Jason Kubel left Minnesota to sign a two-year, $16 million deal with Arizona following the 2011 season, but after one good year and one bad year Darren Wolfson of 1500ESPN.com reports that he’s returning to the Twins on a minor-league deal.
At this point in his career Kubel should really be a platoon designated hitter, which would keep him from having to play defense or face left-handed pitching, but the Twins already have a few guys who fit those descriptions.
Kubel hit just .216 with five homers and a .610 OPS in 97 games for the Diamondbacks and Indians for by far the worst numbers of his career at age 31, but in 2012 he batted .253 with 30 homers and an .833 OPS.
Hunter Pence was thought to be on his way to retirement after a lackluster 2018 season with the Giants. As he entered his mid-30’s, Pence spent a considerable amount of time on the injured list, playing in 389 out of 648 possible regular season games with the Giants from 2015-18.
Pence, however, kept his career going, inking a minor league deal with the Rangers in February. He performed very well in spring training, earning a spot on the Opening Day roster. Pence hasn’t stopped hitting.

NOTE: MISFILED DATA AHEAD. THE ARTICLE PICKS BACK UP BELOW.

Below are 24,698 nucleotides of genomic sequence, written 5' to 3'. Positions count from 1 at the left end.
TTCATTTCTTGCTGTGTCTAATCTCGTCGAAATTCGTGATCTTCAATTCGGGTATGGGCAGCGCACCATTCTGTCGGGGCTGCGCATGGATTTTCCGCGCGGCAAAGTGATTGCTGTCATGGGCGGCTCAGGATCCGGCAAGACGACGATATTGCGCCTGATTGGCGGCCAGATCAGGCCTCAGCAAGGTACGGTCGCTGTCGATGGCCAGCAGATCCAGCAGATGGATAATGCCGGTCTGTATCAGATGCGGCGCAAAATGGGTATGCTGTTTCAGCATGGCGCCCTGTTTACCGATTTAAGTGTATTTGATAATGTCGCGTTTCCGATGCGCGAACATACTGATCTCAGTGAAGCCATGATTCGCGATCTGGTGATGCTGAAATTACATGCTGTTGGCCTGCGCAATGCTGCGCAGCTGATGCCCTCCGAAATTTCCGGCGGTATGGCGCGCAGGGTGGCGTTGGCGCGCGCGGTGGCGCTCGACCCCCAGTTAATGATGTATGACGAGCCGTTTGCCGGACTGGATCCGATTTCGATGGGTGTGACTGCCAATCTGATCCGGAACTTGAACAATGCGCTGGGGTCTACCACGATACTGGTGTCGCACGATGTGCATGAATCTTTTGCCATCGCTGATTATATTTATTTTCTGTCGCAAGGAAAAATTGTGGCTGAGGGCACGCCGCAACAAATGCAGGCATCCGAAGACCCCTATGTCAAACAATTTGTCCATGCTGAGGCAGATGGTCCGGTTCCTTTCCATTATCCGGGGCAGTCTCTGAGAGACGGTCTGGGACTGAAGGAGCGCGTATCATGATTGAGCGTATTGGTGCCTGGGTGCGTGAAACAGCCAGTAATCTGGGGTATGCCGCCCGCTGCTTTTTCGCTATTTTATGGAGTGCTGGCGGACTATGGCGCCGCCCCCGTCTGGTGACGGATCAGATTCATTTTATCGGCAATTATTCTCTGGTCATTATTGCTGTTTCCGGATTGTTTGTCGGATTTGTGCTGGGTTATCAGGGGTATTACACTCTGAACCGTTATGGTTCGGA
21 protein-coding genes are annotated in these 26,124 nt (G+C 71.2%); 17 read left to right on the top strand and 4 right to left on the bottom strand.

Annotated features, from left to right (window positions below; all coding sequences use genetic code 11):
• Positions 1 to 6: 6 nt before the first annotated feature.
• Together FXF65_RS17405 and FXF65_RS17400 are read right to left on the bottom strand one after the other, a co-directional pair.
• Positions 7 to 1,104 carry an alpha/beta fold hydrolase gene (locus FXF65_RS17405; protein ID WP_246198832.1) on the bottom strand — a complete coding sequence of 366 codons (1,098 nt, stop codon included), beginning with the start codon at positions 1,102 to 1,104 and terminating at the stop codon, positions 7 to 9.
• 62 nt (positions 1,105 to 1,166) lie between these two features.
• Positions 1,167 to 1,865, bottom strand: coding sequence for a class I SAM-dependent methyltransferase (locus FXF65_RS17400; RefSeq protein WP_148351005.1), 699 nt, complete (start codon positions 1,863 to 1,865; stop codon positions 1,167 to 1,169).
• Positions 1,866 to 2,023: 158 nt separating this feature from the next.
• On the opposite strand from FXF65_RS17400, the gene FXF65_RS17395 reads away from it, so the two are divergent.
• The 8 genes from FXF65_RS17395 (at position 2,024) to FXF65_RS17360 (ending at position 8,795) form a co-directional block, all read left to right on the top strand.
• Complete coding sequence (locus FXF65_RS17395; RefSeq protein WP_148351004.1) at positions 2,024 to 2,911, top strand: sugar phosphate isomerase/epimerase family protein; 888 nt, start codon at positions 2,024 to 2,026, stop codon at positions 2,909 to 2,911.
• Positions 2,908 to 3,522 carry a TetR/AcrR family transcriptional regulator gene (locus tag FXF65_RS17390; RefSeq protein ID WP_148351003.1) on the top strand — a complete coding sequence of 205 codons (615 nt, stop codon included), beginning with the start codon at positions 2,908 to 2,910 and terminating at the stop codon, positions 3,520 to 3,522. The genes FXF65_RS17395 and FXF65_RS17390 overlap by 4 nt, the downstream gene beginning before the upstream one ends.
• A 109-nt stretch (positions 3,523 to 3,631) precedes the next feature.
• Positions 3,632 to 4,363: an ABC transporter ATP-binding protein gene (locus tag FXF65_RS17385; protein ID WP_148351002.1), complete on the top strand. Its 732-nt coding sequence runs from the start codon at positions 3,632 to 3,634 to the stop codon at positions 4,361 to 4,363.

Entering Monday night’s game against the Mariners, Pence was batting .299/.358/.619 with eight home runs and 28 RBI in 109 plate appearances, mostly as a DH. Statcast agrees that Pence has been mashing the ball. He has an average exit velocity of 93.3 MPH this season, which would obliterate his marks in each of the previous four seasons since Statcast became a thing. His career average exit velocity is 89.8 MPH. He has “barreled” the ball 10.4 percent of the time, well above his 6.2 percent average.
What Pence did to a baseball in the seventh inning of Monday’s game, then, shouldn’t come as a surprise.
That’s No. 9 on the year for Pence. Statcast measured it at 449 feet and 108.3 MPH off the bat. Not only is Pence not retired, he may be a lucrative trade chip for the Rangers leading up to the trade deadline at the end of July.